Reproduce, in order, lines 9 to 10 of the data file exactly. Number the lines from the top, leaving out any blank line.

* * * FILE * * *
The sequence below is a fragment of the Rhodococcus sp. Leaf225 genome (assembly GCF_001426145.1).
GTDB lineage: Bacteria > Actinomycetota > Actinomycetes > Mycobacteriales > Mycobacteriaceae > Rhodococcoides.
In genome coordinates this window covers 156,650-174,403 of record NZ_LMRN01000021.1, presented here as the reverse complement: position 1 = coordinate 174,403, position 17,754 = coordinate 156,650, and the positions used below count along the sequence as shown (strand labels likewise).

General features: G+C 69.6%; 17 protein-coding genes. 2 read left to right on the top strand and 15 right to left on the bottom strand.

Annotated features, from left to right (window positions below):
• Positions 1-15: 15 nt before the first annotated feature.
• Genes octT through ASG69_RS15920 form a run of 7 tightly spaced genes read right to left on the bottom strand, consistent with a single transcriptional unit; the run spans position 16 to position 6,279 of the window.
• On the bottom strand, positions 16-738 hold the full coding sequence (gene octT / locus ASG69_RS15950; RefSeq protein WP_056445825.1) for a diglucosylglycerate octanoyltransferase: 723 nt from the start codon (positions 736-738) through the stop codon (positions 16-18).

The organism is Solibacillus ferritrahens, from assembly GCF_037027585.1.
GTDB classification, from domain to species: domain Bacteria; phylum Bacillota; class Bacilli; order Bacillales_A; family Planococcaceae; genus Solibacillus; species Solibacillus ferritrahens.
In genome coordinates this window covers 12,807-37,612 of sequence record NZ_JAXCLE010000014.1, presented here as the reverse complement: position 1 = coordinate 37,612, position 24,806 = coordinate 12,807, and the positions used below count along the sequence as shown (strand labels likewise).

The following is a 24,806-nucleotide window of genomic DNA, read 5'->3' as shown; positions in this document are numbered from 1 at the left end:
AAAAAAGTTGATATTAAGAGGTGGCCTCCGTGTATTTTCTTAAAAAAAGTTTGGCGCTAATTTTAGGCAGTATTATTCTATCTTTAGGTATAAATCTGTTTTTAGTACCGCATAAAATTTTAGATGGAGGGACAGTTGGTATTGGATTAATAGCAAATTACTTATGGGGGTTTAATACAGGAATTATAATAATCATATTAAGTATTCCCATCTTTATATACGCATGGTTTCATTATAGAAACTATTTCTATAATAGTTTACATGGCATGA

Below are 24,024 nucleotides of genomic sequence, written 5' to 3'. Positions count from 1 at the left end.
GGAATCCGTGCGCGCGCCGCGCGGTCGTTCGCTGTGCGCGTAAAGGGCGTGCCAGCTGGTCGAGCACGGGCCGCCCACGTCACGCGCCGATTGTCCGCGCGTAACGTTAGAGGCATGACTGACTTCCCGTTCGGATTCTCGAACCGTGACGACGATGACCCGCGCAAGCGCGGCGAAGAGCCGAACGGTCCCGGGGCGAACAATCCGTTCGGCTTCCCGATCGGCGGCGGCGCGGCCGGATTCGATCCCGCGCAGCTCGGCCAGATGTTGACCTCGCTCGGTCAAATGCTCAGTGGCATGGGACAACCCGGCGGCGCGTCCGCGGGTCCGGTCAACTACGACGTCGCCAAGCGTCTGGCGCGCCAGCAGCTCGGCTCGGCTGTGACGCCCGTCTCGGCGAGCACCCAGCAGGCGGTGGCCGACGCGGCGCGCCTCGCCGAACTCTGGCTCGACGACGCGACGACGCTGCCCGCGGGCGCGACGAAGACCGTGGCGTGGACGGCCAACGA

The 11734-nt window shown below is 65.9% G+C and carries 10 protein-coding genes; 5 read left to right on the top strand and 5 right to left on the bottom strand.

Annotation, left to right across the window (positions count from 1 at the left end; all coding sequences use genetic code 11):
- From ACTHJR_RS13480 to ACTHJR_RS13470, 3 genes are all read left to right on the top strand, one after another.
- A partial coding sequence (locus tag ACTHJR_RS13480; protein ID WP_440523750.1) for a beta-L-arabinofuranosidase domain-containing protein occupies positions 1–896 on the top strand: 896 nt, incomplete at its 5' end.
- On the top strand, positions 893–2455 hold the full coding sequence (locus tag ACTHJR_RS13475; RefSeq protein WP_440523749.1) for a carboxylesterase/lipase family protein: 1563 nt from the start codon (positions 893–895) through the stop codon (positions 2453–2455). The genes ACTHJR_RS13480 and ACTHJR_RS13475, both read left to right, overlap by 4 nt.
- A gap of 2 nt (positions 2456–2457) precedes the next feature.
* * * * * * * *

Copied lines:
The organism is Solibacillus ferritrahens, from assembly GCF_037027585.1.
GTDB classification, from domain to species: domain Bacteria; phylum Bacillota; class Bacilli; order Bacillales_A; family Planococcaceae; genus Solibacillus; species Solibacillus ferritrahens.